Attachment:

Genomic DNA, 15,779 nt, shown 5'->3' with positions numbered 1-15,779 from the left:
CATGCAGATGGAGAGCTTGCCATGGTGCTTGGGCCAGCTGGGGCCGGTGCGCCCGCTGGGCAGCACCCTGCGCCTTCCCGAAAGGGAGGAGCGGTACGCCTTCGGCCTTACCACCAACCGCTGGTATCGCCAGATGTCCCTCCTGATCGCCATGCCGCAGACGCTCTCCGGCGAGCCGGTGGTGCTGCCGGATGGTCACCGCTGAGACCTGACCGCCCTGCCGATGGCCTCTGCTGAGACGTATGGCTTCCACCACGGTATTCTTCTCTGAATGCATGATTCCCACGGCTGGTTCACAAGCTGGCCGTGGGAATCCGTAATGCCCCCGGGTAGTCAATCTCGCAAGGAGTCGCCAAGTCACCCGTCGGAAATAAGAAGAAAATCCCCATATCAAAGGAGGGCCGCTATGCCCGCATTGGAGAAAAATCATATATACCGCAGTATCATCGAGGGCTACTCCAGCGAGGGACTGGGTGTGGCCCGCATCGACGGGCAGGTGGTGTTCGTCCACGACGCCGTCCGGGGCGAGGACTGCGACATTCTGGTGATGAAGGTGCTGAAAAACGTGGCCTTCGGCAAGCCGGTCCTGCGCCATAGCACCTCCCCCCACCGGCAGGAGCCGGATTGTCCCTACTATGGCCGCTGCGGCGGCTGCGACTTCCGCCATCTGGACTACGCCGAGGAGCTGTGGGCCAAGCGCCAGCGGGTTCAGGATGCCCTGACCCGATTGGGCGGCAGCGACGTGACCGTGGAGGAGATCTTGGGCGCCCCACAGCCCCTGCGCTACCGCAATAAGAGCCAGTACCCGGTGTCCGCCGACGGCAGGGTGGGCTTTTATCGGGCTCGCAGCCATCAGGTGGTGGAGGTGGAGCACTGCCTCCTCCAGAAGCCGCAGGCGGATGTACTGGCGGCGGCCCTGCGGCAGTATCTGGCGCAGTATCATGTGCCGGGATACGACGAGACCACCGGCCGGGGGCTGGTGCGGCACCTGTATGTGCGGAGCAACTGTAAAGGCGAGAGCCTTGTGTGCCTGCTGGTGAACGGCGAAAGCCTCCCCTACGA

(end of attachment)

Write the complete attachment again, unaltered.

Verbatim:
Genomic DNA, 15,779 nt, shown 5'->3' with positions numbered 1-15,779 from the left:
CATGCAGATGGAGAGCTTGCCATGGTGCTTGGGCCAGCTGGGGCCGGTGCGCCCGCTGGGCAGCACCCTGCGCCTTCCCGAAAGGGAGGAGCGGTACGCCTTCGGCCTTACCACCAACCGCTGGTATCGCCAGATGTCCCTCCTGATCGCCATGCCGCAGACGCTCTCCGGCGAGCCGGTGGTGCTGCCGGATGGTCACCGCTGAGACCTGACCGCCCTGCCGATGGCCTCTGCTGAGACGTATGGCTTCCACCACGGTATTCTTCTCTGAATGCATGATTCCCACGGCTGGTTCACAAGCTGGCCGTGGGAATCCGTAATGCCCCCGGGTAGTCAATCTCGCAAGGAGTCGCCAAGTCACCCGTCGGAAATAAGAAGAAAATCCCCATATCAAAGGAGGGCCGCTATGCCCGCATTGGAGAAAAATCATATATACCGCAGTATCATCGAGGGCTACTCCAGCGAGGGACTGGGTGTGGCCCGCATCGACGGGCAGGTGGTGTTCGTCCACGACGCCGTCCGGGGCGAGGACTGCGACATTCTGGTGATGAAGGTGCTGAAAAACGTGGCCTTCGGCAAGCCGGTCCTGCGCCATAGCACCTCCCCCCACCGGCAGGAGCCGGATTGTCCCTACTATGGCCGCTGCGGCGGCTGCGACTTCCGCCATCTGGACTACGCCGAGGAGCTGTGGGCCAAGCGCCAGCGGGTTCAGGATGCCCTGACCCGATTGGGCGGCAGCGACGTGACCGTGGAGGAGATCTTGGGCGCCCCACAGCCCCTGCGCTACCGCAATAAGAGCCAGTACCCGGTGTCCGCCGACGGCAGGGTGGGCTTTTATCGGGCTCGCAGCCATCAGGTGGTGGAGGTGGAGCACTGCCTCCTCCAGAAGCCGCAGGCGGATGTACTGGCGGCGGCCCTGCGGCAGTATCTGGCGCAGTATCATGTGCCGGGATACGACGAGACCACCGGCCGGGGGCTGGTGCGGCACCTGTATGTGCGGAGCAACTGTAAAGGCGAGAGCCTTGTGTGCCTGCTGGTGAACGGCGAAAGCCTCCCCTACGA